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Jornal de Pediatria

Print version ISSN 0021-7557

J. Pediatr. (Rio J.) vol.82 no.3 Porto Alegre May/June 2006

http://dx.doi.org/10.1590/S0021-75572006000300005 

ORIGINAL ARTICLE

 

Pulmonary responses to nutritional restriction and hyperoxia in premature rabbits

 

 

Marta M. G. B. MatalounI; Celso M. RebelloII; Renata S. MascarettiIII; Marisa DohlnikoffIV; Cléa R. LeoneV

IDoutora, Unidade de Pesquisa Experimental - Pediatria Neonatal, Departamento de Pediatria, Faculdade de Medicina, Universidade de São Paulo (FMUSP), São Paulo, SP, Brasil
IIDoutor, Unidade de Pesquisa Experimental - Pediatria Neonatal, Departamento de Pediatria, FMUSP, São Paulo, SP, Brasil
IIIDoutora, Unidade de Pesquisa Experimental - Pediatria Neonatal, Departamento de Pediatria, FMUSP, São Paulo, SP, Brasil
IVDoutora, Departamento de Patologia, FMUSP, São Paulo, SP, Brasil
VLivre-docente, Professora associada, Pediatria Neonatal, Departamento de Pediatria, FMUSP, São Paulo, SP, Brasil

Correspondence

 

 


ABSTRACT

OBJECTIVES: To analyze the effects of nutritional restriction and hyperoxia on lung weight and pulmonary morphometry in premature rabbits during the first 11 days of life
METHODS: New Zealand White rabbits were delivered by C-section at 28 days' gestational age and randomized into four groups: control diet and room air, control diet and hyperoxia (> 95% O2), nutritional restriction and room air and nutritional restriction and hyperoxia (> 95% O2). Nutritional restriction was achieved by reducing all nutrients by 30% in comparison with the control diet. Lung tissue slides were stained with hematoxylin-eosin, modified resorcin-orcein and picrosirius, before morphometric analysis was performed.
RESULTS: From the fourth day onwards, less weight was gained by the nutritional restriction and hyperoxia group (p < 0.001) and from the sixth day on, by the nutritional restriction and room air group (p < 0.001), in comparison with their respective control groups. Nutritional restriction decreased alveoli number (p < 0.001) and collagen deposition (p < 0.001). Hyperoxia was responsible for reductions in number of alveoli (p < 0.001) and collagen deposition (p < 0.001), in addition to higher mean linear intercept values (p < 0.05) and thickening of alveolar septa (p < 0.001). When nutritional restriction was associated with hyperoxia, the reductions in number of alveoli (p < 0.001) and of collagen deposition (p < 0.001) intensified.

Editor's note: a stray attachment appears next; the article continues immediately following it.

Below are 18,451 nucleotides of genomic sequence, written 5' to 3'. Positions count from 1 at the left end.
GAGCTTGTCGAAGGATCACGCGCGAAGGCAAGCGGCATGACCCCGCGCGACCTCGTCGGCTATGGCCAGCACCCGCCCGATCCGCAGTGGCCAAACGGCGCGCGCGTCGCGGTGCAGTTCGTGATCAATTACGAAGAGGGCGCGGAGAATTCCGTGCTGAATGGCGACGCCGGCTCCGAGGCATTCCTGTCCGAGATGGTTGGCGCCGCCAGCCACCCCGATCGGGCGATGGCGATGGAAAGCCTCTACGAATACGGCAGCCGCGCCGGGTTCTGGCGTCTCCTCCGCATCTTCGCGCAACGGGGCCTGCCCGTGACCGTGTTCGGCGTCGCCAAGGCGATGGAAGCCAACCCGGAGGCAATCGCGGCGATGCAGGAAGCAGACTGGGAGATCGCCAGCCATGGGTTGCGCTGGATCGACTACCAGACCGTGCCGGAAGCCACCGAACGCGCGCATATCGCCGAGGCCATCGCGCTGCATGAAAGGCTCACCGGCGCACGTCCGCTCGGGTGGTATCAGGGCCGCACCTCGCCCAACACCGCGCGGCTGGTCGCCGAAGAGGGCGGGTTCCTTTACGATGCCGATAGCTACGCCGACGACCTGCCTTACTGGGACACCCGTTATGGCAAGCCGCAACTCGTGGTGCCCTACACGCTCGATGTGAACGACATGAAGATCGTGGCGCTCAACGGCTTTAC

CONCLUSIONS: Nutritional restriction intensified the changes of pulmonary architecture findings caused by hyperoxia, in particular through alterations to alveolarization and collagen deposition.

Key words: Nutritional restriction, hyperoxia, lung development, premature rabbits.


 

 

Introduction

Bronchopulmonary dysplasia is one of the principal causes of morbidity among preterm newborn infants, particularly the extremely premature, admitted to neonatal intensive care units. Hyperoxia,1 mechanical ventilation,2,3 perinatal infection4 and persistent ductus arteriosus5,6 are the main risk factors, in addition to prematurity.2,5,6 Studies are required, so that the importance of nutrition to the pathophysiology of this disorder can be understood.

Several experimental models have been used to study the acute pulmonary damage caused by hyperoxia in term animals,1,7 in premature ones,8 during periods before or during alveolarization. Arrested alveolar and pulmonary microvascular development were the principal histopathological characteristics observed ,with reduced numbers of alveoli and changes to vascular morphology.1,7-9

The influence of nutrition upon lung development has been investigated with contradictory results. It should be pointed out that the majority of such studies have used full term or adult animals. Some studies of newborn, full term rats observed reductions in somatic growth, lung weight and volume, alveoli numbers and collagen content,10,11 while others did not detect any influence from nutritional restriction on pulmonary architecture.12

An experimental model with preterm rabbits has been developed to study acute lung injury by hyperoxia and lung development.13-15 However, few experimental models of nutritional restriction and hyperoxia with premature animals have been employed,16 and, when they have been used, the impact on pulmonary architecture has not been analyzed.

A hypothesis was formulated, based on the existing published data, that nutritional restriction and hyperoxia, in isolation or associated, would have significant effects on alveolarization, interrupting alveoli formation and causing disruption of elastin fibers and collagen.

The present study was therefore designed to assess the effects of nutritional restriction and hyperoxia on the pulmonary architecture of premature rabbits in their first 11 days of life.

 

Material and methods

The protocol for this study was approved by the local Research Ethics Committee.

Preparation of animals